The credit crisis profoundly affected the home loan business. Lenders’ underwriters now scrutinize every aspect of the mortgage approval process, including the property appraisal.

Most lenders now require that buyers make a down payment to ensure they have an equity stake in the property. Lenders are also concerned about declining property values.

Freddie Mac and Fannie Mae guidelines, which set the standard for the appraisal industry, require that an appraiser use comparable sales that closed within the last six months. However, today most underwriters want appraisers to limit their comparable sales to those that closed within the last two to three months.

Lenders’ underwriters also ask appraisers to provide more information about the local home sale market than was the case a few years ago. They want information about comparable listings that are pending and those that are currently on the market. A pending sale is one where the seller has accepted an offer, but the sale has not yet closed.

Closed sales, even if they are relatively recent, might not reflect current market value if the local market is declining. If the list prices of comparable properties that are active or pending are lower than the recent closed sale prices, this would indicate that the market has declined. An appraiser will take this into account in his or her valuation.

Be aware that if the appraiser checks a box on the standard appraisal report form that indicates "declining market," some lenders will automatically reduce the property valuation by 5 percent.

Due to today’s tight mortgage market, buyers should include an appraisal contingency in their purchase agreements. If the property doesn’t appraise for the purchase price, the buyer can usually withdraw without penalty if the purchase agreement includes an appraisal contingency.

Your deposit could be at risk if you backed out due to a low appraisal and there wasn’t an appraisal contingency in the purchase contact. Some buyers are asking sellers to renegotiate the purchase price based on a low appraisal. If the seller agrees, the sale proceeds. If not, the house goes back on the market.

Some lenders want more than one appraisal before they’ll give final loan approval. Usually, the appraisals come in at or close to the same value. However, a property in Berkeley, Calif., recently appraised $100,000 lower on the second appraisal.

Multiple appraisals and more rigorous underwriting have lengthened the time it takes to approve a mortgage. Check with your loan agent before you write an offer to make sure your time frames for the appraisal and loan contingencies, and for closing, are realistic. Make sure your loan agent is aware of your contractual deadlines.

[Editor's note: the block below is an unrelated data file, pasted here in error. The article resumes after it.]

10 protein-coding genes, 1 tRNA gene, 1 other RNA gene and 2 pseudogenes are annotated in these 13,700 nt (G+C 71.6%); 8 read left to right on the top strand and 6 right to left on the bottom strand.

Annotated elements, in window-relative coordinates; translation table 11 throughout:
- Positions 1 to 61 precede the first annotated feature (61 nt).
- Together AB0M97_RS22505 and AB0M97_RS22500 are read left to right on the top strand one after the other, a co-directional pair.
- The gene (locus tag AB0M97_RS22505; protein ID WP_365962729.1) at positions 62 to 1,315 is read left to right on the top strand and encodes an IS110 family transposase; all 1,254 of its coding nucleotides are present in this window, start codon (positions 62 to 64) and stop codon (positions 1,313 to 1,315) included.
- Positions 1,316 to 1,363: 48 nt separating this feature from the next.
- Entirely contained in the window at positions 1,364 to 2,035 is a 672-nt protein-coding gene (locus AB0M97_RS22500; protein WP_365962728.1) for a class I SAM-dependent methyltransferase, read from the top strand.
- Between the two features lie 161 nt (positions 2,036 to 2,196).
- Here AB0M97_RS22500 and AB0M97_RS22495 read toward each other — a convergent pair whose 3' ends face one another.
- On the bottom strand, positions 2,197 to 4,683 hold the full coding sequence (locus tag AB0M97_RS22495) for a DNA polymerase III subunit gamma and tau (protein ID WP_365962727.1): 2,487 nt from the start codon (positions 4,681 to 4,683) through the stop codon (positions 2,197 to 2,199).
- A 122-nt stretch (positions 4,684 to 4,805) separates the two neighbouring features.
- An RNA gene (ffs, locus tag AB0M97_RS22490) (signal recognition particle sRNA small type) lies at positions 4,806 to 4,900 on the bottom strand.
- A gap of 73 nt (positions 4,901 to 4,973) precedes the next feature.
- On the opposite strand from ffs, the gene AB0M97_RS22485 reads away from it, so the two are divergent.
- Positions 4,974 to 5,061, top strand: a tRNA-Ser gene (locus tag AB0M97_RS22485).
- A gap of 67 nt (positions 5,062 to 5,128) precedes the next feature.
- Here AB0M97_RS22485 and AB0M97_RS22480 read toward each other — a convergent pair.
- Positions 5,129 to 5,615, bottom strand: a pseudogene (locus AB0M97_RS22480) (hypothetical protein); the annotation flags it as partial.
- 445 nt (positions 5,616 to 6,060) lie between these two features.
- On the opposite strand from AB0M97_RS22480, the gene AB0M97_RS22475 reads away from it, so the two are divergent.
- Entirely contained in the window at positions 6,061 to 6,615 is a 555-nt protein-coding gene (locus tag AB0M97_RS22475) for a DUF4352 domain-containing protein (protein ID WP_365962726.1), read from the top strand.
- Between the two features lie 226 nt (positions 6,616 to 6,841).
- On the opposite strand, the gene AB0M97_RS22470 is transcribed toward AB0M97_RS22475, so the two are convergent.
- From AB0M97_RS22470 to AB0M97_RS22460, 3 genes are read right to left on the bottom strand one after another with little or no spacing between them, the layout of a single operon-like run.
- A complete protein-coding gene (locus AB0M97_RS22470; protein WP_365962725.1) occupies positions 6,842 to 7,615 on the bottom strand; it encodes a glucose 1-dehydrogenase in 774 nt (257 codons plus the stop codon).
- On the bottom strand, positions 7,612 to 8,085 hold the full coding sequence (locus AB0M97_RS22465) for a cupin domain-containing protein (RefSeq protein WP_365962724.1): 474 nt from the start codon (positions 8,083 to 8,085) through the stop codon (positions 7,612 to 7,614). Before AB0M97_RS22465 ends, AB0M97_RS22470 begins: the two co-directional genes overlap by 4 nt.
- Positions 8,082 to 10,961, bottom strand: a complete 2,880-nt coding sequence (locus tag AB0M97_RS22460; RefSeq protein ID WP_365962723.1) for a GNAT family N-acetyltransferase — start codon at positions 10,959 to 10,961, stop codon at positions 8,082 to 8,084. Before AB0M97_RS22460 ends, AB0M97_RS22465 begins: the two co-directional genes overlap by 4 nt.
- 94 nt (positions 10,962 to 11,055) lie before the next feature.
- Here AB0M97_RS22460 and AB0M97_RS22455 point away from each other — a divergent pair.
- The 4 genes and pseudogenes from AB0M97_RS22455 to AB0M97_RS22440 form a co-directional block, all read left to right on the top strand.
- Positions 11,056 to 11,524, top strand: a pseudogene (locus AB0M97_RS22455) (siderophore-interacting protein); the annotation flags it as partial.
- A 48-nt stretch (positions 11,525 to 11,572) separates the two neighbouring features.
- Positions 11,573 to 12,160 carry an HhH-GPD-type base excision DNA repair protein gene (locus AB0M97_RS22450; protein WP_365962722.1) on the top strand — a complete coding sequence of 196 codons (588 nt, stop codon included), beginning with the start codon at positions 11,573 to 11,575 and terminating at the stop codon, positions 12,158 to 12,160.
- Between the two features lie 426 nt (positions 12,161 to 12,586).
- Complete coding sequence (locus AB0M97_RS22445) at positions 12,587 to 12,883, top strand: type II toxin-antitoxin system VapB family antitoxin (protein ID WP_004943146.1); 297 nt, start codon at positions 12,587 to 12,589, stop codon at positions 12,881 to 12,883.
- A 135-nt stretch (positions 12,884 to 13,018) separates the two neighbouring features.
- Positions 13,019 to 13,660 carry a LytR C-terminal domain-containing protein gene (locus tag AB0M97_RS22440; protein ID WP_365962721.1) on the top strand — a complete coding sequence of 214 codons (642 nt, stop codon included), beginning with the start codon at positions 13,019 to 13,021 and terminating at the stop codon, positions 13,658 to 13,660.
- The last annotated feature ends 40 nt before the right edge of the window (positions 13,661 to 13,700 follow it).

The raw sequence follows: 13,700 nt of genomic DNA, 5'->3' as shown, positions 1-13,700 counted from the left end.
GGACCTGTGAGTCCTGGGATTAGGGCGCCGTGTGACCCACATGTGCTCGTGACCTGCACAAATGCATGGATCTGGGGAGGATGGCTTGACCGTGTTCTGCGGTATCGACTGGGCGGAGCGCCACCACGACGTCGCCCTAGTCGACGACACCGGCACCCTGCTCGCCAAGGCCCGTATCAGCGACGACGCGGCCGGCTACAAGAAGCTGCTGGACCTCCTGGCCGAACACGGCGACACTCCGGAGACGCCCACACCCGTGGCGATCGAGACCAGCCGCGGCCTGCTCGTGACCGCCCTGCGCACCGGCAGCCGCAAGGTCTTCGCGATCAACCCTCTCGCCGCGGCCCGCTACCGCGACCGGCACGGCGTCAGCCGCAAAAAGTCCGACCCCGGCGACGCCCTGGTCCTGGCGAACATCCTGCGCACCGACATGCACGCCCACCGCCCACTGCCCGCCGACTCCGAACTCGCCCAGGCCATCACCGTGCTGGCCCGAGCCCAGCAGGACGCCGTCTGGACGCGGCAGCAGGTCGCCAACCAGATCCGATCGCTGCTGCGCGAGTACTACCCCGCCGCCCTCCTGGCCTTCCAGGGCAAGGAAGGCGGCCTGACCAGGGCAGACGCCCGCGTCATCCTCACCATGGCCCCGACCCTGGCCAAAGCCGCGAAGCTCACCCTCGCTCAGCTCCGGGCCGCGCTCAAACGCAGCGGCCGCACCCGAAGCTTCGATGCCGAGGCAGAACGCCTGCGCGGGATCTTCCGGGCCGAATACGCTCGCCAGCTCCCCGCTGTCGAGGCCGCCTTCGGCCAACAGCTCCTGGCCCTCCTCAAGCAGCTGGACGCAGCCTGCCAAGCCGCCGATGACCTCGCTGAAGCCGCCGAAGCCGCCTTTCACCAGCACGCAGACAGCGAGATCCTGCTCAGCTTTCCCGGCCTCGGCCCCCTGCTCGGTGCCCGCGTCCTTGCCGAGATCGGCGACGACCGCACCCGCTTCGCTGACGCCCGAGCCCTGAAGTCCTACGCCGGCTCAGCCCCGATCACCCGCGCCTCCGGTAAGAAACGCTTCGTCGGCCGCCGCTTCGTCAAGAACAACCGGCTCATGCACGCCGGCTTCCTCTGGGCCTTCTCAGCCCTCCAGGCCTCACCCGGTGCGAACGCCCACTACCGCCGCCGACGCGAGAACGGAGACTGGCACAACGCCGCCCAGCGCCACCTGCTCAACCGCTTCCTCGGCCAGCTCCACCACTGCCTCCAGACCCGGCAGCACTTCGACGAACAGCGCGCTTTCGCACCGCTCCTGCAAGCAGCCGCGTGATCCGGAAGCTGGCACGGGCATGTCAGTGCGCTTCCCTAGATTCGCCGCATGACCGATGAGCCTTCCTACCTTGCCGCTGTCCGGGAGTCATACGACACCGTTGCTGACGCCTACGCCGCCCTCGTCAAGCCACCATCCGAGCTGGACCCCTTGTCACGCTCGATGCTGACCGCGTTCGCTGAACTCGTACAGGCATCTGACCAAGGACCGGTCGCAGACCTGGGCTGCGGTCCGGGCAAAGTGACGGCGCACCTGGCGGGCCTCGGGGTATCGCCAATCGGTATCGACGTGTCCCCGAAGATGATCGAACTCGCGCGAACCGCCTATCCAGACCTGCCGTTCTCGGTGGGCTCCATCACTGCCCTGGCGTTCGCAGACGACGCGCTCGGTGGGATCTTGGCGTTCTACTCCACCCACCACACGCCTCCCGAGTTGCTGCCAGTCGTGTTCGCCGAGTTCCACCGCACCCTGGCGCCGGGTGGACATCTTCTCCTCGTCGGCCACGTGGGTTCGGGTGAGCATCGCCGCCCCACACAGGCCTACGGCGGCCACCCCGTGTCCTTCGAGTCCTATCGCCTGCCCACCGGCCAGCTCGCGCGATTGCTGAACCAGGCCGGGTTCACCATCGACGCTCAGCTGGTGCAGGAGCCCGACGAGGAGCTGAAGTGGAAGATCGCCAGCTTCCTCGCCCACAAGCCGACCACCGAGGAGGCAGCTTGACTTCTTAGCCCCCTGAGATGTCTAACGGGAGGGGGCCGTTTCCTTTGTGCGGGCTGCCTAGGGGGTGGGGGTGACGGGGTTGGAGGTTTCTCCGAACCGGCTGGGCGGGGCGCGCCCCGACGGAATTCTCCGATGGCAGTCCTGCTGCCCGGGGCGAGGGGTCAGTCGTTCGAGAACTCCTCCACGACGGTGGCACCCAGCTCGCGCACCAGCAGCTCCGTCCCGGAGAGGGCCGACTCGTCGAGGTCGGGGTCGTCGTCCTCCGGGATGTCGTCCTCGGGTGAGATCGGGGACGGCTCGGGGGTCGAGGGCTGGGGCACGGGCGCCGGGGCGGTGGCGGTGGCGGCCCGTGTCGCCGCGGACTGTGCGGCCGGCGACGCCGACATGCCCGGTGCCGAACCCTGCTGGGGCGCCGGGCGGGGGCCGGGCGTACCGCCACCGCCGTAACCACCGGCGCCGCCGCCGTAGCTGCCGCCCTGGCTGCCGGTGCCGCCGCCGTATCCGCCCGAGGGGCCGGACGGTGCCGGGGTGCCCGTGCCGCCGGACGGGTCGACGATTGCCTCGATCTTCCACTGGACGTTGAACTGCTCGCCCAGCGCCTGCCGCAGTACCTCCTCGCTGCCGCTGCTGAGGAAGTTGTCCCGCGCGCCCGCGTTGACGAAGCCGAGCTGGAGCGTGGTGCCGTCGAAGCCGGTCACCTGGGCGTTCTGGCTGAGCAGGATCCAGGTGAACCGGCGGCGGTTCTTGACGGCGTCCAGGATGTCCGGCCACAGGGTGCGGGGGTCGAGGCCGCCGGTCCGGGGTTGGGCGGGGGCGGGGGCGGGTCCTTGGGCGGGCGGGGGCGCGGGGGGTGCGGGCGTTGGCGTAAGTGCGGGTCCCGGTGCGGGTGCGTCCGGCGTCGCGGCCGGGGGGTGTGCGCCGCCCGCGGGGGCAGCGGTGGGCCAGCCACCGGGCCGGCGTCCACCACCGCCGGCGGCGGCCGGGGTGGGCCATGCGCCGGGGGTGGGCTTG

In neighborhoods that haven’t suffered severe downturns, the appraisal process hasn’t changed drastically, except for the time element. However, in hard-hit areas where there are a high percentage of foreclosures, it’s possible to find two sets of valuations in a single neighborhood: one for distressed sales and another for nondistressed sales.

When appraising foreclosures, REOs (bank-owned properties) and short sales, appraisers try to use comparables that fall into these categories. A short sale is one where the purchase price is less than the amount of the loan(s) secured against the property.

Distressed sale properties tend to be in poorer condition than properties that are sold by a seller who is not selling under duress. In some cases, kitchen and bath fixtures have been removed from distressed sale properties by the previous owner.

THE CLOSING: Appraisers are cautioned to inspect for obvious defects like lack of functioning kitchen and baths or a dangerously rotted deck. The lender might require that these items be repaired or replaced before they’ll grant a loan.

Dian Hymer is a nationally syndicated real estate columnist and author of "House Hunting, The Take-Along Workbook for Home Buyers" and "Starting Out, The Complete Home Buyer’s Guide," Chronicle Books.


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